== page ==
The two Iowans who serve on the House-Senate panel tasked with creating a compromise farm bill agree on one thing, that they can’t agree on how much money to cut from the food stamp program. Republican Congressman Steve King favors the original House proposal to cut the Supplemental Nutritional Assistance Program, or SNAP, by nearly $40-billion dollars.
Senator Tom Harkin, a Democrat, stands by the Senate’s plan to cut about $5-billion. “The same extreme, idiology-driven folks in the House of Representatives who forced the government shutdown are demanding radical cuts to federal food assistance programs,” Harkin says, “which benefit the most vulnerable among us, children, seniors, individuals with disabilities and low wage workers.”
Some 421,000 Iowans now receive SNAP benefits, or about 13-percent of the state’s population. Harkin says the House provision on SNAP is “mean-spirited” and tries to “bribe” states that cut off benefits.
Harkin says, “One House provision would offer states a financial incentive to throw poor households off the food stamp program, including kids, if a parent cannot find a job or a job training slot.” The farm bill’s passage is “critical” to Iowa, Harkin notes, as agriculture-related enterprises account for nearly one in every five Iowa jobs and almost one-quarter of the state’s economic output.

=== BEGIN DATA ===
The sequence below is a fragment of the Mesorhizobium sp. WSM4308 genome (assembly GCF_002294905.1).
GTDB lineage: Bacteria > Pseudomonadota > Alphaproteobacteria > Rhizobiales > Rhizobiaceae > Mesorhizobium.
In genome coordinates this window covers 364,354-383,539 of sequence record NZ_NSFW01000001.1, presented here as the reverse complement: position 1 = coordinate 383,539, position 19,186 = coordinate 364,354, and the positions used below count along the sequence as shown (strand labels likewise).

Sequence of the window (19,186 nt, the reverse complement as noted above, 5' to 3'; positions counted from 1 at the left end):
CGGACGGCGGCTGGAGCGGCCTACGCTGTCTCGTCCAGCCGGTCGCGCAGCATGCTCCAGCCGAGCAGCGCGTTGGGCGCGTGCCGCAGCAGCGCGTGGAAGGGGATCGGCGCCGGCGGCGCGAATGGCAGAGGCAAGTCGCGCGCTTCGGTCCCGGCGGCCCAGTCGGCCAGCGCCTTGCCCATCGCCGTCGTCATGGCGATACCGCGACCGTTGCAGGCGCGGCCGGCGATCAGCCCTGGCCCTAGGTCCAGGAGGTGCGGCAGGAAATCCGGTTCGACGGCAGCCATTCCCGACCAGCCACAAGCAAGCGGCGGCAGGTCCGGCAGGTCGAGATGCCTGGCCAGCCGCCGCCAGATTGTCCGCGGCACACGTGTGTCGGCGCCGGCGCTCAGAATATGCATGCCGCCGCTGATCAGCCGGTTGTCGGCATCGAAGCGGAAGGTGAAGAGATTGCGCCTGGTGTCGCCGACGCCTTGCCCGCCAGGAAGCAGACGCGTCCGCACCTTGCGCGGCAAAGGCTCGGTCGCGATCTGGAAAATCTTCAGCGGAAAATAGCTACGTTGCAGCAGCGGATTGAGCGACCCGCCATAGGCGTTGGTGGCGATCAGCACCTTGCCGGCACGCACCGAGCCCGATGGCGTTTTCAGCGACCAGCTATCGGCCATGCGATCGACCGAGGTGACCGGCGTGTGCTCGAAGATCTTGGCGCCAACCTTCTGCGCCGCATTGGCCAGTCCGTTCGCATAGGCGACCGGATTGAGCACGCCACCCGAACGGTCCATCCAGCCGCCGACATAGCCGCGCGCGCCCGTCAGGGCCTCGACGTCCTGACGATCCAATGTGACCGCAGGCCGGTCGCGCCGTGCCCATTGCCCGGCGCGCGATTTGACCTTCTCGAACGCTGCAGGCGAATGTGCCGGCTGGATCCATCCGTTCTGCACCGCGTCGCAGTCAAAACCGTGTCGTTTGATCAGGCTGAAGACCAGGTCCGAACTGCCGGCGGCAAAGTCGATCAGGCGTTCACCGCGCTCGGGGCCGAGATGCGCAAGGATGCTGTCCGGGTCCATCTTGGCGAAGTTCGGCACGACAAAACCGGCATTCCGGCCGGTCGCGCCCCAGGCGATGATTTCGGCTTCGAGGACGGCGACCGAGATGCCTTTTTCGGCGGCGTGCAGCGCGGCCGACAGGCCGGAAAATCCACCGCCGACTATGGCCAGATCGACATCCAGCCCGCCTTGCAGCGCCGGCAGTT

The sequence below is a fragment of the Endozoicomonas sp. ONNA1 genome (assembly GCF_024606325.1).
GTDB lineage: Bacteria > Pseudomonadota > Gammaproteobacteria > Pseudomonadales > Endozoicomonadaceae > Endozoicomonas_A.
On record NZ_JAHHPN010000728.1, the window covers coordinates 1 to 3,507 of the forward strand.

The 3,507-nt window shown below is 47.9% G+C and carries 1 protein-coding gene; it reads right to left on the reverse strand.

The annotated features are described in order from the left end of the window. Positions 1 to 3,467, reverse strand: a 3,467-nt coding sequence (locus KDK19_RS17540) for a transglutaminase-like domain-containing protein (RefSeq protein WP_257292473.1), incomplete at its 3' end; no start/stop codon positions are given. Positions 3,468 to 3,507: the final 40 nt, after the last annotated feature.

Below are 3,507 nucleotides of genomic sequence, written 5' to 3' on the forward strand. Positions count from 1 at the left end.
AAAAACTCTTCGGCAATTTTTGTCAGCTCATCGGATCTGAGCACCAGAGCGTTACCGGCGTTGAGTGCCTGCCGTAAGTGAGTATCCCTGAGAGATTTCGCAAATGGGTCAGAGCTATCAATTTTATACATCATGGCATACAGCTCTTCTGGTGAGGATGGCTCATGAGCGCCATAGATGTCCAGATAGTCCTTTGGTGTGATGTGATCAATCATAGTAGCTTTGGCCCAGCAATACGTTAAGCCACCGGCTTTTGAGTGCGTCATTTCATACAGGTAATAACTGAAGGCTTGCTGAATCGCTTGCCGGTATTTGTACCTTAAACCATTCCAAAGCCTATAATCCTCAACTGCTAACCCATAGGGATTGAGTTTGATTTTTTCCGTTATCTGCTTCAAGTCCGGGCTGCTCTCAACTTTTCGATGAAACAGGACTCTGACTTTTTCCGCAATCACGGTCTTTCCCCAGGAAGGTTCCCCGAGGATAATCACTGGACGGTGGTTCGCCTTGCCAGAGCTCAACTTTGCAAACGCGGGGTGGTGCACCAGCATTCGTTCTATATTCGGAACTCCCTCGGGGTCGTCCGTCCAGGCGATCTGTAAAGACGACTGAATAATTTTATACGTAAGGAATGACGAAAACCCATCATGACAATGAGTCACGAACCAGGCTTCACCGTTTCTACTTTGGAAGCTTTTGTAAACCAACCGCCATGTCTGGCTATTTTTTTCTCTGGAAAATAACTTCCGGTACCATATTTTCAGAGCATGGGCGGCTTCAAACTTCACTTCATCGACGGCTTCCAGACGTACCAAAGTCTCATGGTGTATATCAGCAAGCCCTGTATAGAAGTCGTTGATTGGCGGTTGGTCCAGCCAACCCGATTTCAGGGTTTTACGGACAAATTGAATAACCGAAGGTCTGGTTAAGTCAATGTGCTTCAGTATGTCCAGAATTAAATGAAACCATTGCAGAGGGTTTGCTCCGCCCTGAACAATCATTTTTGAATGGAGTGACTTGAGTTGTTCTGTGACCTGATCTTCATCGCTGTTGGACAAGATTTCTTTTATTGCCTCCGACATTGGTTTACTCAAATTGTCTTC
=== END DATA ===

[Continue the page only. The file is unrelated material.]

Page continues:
Harkin insists the Senate’s proposal to cut $4.9-billion from SNAP over ten years is the one that needs to be adopted for the final version of the farm bill. “The small cuts that we made in the SNAP program were supported by Democrats and Republicans,” Harkin says. “We had a bi-partisan agreement. The $40-billion cut that the House made was only supported by Republicans. They didn’t have one Democrat support that.”
Harkin hopes the House-Senate panel can reach a compromise and have a new farm bill ready for a vote by Thanksgiving. He notes, this is the eighth farm bill he’s worked on since heading to Washington in 1975.